Wealth Creation and the Poor

Executive Summary

God has always shown a concern for the poor. It is clear in laws, commands, and prophetic actions in the Old Testament. Jesus and the New Testament affirm this. Jesus even emphasized the critical importance of concern for the poor and needy from the very outset of his ministry (cf Luke 4:18-19). Thus, as the Wealth Creation Manifesto states, ‘wealth creation must always be pursued with justice and a concern for the poor.’

The church has for 2,000 years practically demonstrated love for the poor, albeit primarily through charity responses. The report gives some glimpses of these interventions.

Poverty can be seen as the absence of shalom (peace, harmony, wholeness, completeness, prosperity, and safety) in all its meanings. It is not just a matter of money; it can also include spiritual and social poverty. The report also discusses the difference between absolute and relative poverty, as well as various causes to poverty.

From the Manifesto: ‘Wealth creation through business has proven power to lift people and nations out of poverty.’ 

History clearly shows that increased production of goods and services lift people and nations out of poverty. There is biblical support for this strategy. This kind of wealth creation is correlated with life expectancy, less diseases, higher literacy, and healthier environment. Aid alone cannot achieve this.

The church has most often ‘responded to poverty and suffering through charity and aid for temporary and short-term relief. Yet, more often than not, that response has not addressed long-term needs, such as employment, and even worse, these interventions have hurt detrimentally instead of helping.’

Historically, the church has mainly been involved in wealth distribution, and overlooked the importance of wealth creation. Imagine the increase in impact if the church fully embraced its mission to create wealth in addition to the distribution of wealth.’

Our individual response to poverty is reviewed from various aspects, whether we are rich or poor.

This report goes on to argue for a ‘need to continue making this crucial shift, from the giver-receiver mentality to a truly dignified approach to walk alongside people as they work themselves out of poverty.’ To that end, it is time to engage, affirm and support a global movement of entrepreneurs and businesses of all sizes.’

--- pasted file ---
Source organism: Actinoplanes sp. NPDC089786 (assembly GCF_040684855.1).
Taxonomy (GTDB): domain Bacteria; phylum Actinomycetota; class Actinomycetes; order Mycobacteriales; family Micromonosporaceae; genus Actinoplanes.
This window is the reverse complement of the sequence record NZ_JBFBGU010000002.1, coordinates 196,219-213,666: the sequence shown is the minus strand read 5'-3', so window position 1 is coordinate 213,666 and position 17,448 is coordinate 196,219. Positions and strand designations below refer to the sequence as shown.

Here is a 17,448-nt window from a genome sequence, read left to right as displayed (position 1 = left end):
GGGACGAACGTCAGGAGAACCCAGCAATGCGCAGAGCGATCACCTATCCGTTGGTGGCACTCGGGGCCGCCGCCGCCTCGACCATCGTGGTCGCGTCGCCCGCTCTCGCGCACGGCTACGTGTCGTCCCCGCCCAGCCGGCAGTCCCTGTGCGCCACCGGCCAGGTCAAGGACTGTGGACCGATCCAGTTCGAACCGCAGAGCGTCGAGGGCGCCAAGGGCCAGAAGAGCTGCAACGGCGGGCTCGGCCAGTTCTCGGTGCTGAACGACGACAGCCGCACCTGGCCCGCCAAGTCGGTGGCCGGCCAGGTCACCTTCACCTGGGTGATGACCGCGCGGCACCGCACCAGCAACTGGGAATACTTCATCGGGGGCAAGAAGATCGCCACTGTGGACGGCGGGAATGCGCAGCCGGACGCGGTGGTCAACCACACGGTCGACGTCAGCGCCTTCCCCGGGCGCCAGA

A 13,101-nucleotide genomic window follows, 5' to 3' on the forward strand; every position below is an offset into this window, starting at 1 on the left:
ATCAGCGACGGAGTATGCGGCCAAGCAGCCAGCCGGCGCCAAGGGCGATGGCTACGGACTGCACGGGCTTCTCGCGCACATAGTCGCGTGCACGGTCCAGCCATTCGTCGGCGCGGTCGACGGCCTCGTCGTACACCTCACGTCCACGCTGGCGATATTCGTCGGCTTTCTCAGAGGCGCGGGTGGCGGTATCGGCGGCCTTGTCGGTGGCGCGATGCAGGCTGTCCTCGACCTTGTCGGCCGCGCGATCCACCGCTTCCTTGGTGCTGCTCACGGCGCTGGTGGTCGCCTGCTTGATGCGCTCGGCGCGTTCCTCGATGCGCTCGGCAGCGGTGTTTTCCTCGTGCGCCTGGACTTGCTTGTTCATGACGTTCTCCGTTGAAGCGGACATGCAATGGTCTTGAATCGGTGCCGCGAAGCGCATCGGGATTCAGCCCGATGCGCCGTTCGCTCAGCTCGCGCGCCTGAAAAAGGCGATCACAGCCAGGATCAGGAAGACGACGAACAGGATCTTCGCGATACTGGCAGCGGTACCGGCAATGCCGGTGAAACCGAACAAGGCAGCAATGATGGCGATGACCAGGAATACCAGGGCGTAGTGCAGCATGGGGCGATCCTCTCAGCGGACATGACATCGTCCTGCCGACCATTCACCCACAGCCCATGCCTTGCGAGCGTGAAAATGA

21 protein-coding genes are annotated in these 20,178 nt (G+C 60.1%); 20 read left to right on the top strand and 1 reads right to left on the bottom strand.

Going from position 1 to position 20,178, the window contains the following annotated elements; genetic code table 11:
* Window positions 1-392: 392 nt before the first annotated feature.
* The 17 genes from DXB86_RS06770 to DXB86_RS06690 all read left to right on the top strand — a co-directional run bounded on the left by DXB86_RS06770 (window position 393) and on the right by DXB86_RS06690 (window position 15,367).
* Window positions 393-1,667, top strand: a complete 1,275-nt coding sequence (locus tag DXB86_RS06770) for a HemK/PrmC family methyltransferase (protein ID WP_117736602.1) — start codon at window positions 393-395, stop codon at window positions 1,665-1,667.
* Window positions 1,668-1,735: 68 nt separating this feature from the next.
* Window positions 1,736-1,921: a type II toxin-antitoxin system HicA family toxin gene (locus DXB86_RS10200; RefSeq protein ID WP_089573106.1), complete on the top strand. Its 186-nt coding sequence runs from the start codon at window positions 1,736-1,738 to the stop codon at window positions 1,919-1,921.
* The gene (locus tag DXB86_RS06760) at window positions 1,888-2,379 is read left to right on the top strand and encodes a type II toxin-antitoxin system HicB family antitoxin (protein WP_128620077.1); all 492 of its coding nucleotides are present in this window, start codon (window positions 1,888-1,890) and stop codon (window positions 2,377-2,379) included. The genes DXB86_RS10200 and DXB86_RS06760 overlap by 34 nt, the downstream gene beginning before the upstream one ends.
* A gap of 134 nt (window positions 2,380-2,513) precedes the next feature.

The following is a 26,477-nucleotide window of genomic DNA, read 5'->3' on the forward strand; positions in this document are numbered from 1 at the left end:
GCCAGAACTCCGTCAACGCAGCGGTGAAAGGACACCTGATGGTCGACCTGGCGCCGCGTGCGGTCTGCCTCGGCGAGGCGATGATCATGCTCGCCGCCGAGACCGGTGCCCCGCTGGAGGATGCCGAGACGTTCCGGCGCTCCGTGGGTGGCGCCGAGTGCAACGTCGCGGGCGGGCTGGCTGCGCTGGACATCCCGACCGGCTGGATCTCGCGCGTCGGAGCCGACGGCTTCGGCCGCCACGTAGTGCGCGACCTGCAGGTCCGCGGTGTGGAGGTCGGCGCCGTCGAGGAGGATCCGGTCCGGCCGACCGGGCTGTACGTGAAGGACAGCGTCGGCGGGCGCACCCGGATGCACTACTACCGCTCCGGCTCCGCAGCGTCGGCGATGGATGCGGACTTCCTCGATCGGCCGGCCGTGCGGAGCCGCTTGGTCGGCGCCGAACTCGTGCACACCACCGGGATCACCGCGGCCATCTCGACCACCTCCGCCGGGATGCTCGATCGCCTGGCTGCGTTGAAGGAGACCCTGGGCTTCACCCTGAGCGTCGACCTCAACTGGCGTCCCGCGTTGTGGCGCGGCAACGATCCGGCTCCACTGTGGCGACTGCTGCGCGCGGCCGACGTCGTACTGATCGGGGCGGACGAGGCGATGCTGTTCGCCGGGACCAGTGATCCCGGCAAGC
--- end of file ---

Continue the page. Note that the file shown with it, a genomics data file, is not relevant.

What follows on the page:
We recognize the intimate relationship between work and worship. God created us to be creative, also in business; and wealth can and should be created. From the Manifesto: ‘Wealth creation is a holy calling, and a God-given gift, which is commended in the Bible.’

Wealth creation is good when done for God and for people. ‘God is not opposed to money and wealth, but he is opposed to wealth wrongfully gained and wrongful attitudes towards it. However, for the purpose of this paper, we are focusing on wealth that honors God in its creation as well as distribution.’

The report also deals with prosperity theology and liberation theology. It examines these concepts through the lens of the biblical creation mandate.

Entrepreneurs, professionals and businesses are essential for the creation of wealth. From the Manifesto: ‘Good business has intrinsic value as a means of material provision and can be an agent of positive transformation in society.

But the report also covers the crucial role of government for property laws and security, for infrastructure and education, as well as the importance of rule of law.

As we do business, we create financial, social, cultural, intellectual, and spiritual wealth. . . . The wealth we create has the potential to make a great difference in the lives of individuals, families, and communities. The gift and calling to create wealth is beyond a microfinance loan or a single small or medium-sized business. It is about building nations and seeking the welfare of communities.

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Read Wealth Creation Manifesto